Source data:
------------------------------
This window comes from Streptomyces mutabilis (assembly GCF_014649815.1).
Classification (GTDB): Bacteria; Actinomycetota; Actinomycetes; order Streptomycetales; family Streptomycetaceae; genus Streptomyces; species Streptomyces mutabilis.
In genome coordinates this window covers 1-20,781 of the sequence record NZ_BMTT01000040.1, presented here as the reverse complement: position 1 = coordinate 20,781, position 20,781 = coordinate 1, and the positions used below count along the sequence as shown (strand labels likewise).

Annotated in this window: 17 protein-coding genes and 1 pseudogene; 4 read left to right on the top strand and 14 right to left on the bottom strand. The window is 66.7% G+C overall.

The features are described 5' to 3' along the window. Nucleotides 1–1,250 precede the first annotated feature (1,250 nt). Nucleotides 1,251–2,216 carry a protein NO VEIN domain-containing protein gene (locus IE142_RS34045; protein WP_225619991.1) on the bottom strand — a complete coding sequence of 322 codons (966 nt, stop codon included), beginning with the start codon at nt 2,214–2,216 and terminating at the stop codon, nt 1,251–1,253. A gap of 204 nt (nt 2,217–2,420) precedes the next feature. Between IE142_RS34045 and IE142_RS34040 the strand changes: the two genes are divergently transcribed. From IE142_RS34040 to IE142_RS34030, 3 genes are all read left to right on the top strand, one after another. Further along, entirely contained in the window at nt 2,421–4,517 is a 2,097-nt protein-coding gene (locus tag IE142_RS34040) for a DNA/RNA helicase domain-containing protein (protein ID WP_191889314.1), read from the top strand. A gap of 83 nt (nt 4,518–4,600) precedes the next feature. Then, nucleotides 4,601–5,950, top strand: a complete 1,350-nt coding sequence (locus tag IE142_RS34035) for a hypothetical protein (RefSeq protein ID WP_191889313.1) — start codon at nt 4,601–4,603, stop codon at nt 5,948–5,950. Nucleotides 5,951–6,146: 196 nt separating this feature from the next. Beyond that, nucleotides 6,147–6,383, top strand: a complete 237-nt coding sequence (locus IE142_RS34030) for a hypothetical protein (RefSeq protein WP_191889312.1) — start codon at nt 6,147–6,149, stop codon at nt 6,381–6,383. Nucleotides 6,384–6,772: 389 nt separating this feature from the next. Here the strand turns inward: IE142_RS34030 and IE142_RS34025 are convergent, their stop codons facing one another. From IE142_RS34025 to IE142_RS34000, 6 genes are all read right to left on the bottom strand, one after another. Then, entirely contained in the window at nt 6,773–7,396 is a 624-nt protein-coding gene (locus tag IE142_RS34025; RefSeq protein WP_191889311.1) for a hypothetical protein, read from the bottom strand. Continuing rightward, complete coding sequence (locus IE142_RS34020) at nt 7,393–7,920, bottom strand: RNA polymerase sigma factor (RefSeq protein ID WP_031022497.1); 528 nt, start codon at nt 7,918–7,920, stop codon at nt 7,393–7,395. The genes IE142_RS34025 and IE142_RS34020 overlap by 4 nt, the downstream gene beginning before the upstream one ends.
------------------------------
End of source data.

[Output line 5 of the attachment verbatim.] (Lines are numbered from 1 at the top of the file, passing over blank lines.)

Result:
The features are described 5' to 3' along the window. Nucleotides 1–1,250 precede the first annotated feature (1,250 nt). Nucleotides 1,251–2,216 carry a protein NO VEIN domain-containing protein gene (locus IE142_RS34045; protein WP_225619991.1) on the bottom strand — a complete coding sequence of 322 codons (966 nt, stop codon included), beginning with the start codon at nt 2,214–2,216 and terminating at the stop codon, nt 1,251–1,253. A gap of 204 nt (nt 2,217–2,420) precedes the next feature. Between IE142_RS34045 and IE142_RS34040 the strand changes: the two genes are divergently transcribed. From IE142_RS34040 to IE142_RS34030, 3 genes are all read left to right on the top strand, one after another. Further along, entirely contained in the window at nt 2,421–4,517 is a 2,097-nt protein-coding gene (locus tag IE142_RS34040) for a DNA/RNA helicase domain-containing protein (protein ID WP_191889314.1), read from the top strand. A gap of 83 nt (nt 4,518–4,600) precedes the next feature. Then, nucleotides 4,601–5,950, top strand: a complete 1,350-nt coding sequence (locus tag IE142_RS34035) for a hypothetical protein (RefSeq protein ID WP_191889313.1) — start codon at nt 4,601–4,603, stop codon at nt 5,948–5,950. Nucleotides 5,951–6,146: 196 nt separating this feature from the next. Beyond that, nucleotides 6,147–6,383, top strand: a complete 237-nt coding sequence (locus IE142_RS34030) for a hypothetical protein (RefSeq protein WP_191889312.1) — start codon at nt 6,147–6,149, stop codon at nt 6,381–6,383. Nucleotides 6,384–6,772: 389 nt separating this feature from the next. Here the strand turns inward: IE142_RS34030 and IE142_RS34025 are convergent, their stop codons facing one another. From IE142_RS34025 to IE142_RS34000, 6 genes are all read right to left on the bottom strand, one after another. Then, entirely contained in the window at nt 6,773–7,396 is a 624-nt protein-coding gene (locus tag IE142_RS34025; RefSeq protein WP_191889311.1) for a hypothetical protein, read from the bottom strand. Continuing rightward, complete coding sequence (locus IE142_RS34020) at nt 7,393–7,920, bottom strand: RNA polymerase sigma factor (RefSeq protein ID WP_031022497.1); 528 nt, start codon at nt 7,918–7,920, stop codon at nt 7,393–7,395. The genes IE142_RS34025 and IE142_RS34020 overlap by 4 nt, the downstream gene beginning before the upstream one ends.